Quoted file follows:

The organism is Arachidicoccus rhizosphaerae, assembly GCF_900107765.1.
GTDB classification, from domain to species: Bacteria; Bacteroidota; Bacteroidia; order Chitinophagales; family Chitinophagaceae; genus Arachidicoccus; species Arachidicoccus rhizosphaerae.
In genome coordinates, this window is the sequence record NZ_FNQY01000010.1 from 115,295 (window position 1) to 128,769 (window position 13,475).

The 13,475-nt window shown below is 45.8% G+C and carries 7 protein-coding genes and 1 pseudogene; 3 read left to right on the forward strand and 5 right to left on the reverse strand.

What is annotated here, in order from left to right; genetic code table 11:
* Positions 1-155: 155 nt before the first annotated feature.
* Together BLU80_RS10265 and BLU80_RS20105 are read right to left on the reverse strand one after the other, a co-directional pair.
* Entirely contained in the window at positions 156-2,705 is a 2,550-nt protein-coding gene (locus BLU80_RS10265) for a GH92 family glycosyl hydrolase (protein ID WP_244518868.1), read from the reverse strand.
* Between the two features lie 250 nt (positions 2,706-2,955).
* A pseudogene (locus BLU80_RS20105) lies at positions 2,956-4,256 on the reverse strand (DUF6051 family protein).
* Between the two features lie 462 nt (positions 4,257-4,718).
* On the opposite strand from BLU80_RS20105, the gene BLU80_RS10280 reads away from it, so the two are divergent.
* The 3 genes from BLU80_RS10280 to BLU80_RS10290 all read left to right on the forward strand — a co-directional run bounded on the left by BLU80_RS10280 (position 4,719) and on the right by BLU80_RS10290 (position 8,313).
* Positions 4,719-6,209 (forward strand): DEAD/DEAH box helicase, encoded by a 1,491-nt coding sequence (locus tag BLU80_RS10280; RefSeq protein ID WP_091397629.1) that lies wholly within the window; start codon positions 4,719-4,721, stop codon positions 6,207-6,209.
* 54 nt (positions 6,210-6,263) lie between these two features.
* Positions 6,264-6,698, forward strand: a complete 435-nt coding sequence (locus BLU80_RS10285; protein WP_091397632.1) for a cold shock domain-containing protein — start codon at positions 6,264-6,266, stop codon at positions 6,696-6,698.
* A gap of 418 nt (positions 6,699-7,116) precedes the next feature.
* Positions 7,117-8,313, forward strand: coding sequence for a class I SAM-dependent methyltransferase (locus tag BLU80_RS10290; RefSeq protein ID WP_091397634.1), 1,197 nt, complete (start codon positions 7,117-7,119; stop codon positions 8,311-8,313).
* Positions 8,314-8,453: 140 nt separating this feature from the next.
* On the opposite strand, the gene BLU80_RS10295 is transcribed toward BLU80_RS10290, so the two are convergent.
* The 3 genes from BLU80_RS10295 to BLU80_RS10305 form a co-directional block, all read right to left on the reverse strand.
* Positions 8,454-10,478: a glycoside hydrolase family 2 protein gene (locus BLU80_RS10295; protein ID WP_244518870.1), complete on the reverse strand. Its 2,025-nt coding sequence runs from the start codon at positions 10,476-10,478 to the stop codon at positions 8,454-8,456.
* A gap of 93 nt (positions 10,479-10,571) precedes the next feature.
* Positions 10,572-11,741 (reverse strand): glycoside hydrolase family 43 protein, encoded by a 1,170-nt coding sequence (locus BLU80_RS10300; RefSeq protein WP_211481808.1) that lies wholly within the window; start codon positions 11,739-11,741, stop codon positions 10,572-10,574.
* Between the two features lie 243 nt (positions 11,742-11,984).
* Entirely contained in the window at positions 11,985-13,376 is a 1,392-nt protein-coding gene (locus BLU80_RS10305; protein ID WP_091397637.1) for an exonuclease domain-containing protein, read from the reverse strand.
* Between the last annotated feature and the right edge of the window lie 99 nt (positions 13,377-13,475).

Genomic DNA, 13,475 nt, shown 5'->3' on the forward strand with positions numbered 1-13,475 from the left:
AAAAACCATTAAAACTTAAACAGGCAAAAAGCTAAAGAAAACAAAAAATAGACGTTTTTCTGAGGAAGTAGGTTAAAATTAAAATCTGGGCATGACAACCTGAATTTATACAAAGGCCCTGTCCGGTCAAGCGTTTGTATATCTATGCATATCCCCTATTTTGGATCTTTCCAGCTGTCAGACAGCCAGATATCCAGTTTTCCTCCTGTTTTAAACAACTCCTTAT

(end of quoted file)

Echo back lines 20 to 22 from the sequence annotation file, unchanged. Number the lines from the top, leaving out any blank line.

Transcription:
* On the opposite strand, the gene BLU80_RS10295 is transcribed toward BLU80_RS10290, so the two are convergent.
* The 3 genes from BLU80_RS10295 to BLU80_RS10305 form a co-directional block, all read right to left on the reverse strand.
* Positions 8,454-10,478: a glycoside hydrolase family 2 protein gene (locus BLU80_RS10295; protein ID WP_244518870.1), complete on the reverse strand. Its 2,025-nt coding sequence runs from the start codon at positions 10,476-10,478 to the stop codon at positions 8,454-8,456.